Studying the Teachings

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The teachings are important to us, not because they were given by Shakyamuni Buddha, but because the Buddha realized the significance of the teachings in himself and then passed that down to us.

The Buddha was not in a privileged position to access the content and the significance of the teachings, nor are we at a disadvantage. We cannot say that the Buddha achieved a total assimilation of the teachings so that there is a completely direct connection of the truth to him. We are distant from the Buddha in every way — in terms of time and in terms of our existential condition — but by developing the correct view and practicing meditation, we can learn to assimilate the content and significance of the teachings. As a consequence, we can also become liberated.

While Buddhism offers many analogies highlighting the importance of studying the teachings, these have to be understood in the context of the path. The Buddha said that the teachings are like a raft for crossing a river. Once you have reached the other shore, you do not need to carry the raft anymore. There is also the Zen story that suggests the teachings are like a finger pointing to the moon, where once you see the moon, you no longer need to rely on the finger any more. However, people misunderstand these metaphors when they perceive them to mean that people should reject all belief systems. The point of both these stories is that the boat and the finger are necessary initially, because they provide the spiritual vehicle that we desperately need.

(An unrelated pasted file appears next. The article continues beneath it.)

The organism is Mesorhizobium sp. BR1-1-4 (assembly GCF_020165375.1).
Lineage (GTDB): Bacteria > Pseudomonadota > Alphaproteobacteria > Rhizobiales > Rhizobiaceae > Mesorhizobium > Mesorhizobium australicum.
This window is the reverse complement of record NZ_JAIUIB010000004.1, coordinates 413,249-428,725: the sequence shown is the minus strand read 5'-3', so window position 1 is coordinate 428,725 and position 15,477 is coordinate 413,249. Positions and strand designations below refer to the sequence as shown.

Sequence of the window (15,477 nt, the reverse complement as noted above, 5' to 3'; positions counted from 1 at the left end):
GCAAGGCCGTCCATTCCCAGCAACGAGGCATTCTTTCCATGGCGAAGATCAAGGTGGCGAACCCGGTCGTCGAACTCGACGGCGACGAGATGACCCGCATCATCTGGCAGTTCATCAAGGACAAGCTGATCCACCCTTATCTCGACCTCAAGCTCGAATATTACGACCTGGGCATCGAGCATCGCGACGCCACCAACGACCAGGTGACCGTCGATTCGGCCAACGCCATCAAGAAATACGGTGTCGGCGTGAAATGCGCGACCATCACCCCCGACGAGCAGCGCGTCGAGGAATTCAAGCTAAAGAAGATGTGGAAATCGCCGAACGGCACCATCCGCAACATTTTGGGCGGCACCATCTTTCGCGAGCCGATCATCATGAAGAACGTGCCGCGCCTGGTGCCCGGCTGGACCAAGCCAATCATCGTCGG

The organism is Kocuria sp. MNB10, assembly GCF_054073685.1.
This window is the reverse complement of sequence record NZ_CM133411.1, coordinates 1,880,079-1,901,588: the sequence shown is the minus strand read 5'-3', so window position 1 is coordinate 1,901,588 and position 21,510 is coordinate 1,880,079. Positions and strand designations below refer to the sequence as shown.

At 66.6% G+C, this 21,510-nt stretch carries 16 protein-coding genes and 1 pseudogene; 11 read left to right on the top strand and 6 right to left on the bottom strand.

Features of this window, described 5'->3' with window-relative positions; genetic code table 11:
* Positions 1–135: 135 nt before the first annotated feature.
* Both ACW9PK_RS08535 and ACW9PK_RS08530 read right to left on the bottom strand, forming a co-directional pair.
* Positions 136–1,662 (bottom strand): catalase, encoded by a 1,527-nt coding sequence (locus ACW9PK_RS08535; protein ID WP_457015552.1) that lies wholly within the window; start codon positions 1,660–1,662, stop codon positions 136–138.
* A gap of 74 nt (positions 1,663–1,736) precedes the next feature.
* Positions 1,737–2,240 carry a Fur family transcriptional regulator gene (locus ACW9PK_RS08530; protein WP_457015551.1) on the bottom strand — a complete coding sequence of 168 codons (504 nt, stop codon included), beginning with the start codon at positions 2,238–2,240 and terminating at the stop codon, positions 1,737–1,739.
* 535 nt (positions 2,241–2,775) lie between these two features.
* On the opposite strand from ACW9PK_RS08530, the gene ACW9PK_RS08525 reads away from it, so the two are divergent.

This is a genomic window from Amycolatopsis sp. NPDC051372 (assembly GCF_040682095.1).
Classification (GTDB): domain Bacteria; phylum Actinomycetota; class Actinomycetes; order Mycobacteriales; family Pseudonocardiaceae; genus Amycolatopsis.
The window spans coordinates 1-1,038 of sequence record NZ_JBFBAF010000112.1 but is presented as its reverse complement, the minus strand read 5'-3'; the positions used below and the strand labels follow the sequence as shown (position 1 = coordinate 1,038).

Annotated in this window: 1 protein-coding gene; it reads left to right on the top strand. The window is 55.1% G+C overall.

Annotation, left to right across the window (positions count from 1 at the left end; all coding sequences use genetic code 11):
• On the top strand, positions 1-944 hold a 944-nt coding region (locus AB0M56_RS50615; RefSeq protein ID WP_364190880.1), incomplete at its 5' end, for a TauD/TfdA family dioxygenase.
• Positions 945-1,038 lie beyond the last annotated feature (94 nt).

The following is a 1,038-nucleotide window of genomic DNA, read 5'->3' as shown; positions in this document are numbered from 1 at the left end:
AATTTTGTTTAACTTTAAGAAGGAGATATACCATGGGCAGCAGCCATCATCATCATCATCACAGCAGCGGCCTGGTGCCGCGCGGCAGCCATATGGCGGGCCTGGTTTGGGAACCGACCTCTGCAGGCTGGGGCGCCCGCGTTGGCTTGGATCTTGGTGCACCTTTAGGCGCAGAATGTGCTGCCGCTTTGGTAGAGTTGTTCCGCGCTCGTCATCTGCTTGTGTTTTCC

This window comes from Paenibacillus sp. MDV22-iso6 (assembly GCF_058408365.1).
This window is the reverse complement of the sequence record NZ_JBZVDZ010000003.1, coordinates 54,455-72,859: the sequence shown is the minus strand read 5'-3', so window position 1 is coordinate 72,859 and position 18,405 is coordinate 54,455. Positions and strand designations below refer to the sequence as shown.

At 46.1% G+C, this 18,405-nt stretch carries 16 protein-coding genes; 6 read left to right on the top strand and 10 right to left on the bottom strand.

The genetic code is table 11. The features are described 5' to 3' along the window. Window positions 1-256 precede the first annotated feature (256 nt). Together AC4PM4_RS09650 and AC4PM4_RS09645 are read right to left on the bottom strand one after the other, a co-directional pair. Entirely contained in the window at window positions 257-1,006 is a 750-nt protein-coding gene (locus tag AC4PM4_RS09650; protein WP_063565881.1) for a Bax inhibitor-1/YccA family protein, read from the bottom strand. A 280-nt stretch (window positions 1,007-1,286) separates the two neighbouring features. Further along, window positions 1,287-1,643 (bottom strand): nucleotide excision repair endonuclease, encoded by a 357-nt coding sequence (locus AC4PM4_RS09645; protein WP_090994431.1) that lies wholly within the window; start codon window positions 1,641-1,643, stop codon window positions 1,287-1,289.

It is only after the content and the significance of the teachings have been assimilated into one's mindstream — so that there is no separation between the teachings and oneself — that one no longer has a need for conceptual tools. Up to that point, conceptual tools are completely necessary, just as it is necessary to have a boat in order to cross a river. These conceptual tools — the world views and belief systems — are our means of transport. Like with any kind of transport, one has already embarked on a journey as soon as one has entered that vehicle. Similarly, as soon as one has assimilated a certain kind of spiritual world view, the effect has already taken place. One has already been liberated. The understanding that one develops, through appropriating the teachings into one's being, is liberating in itself. It is not the case that we first have the understand the teachings, then do certain practices and then find liberation. The assimilation of the teachings is the same as liberation — that is enlightenment, that is the goal.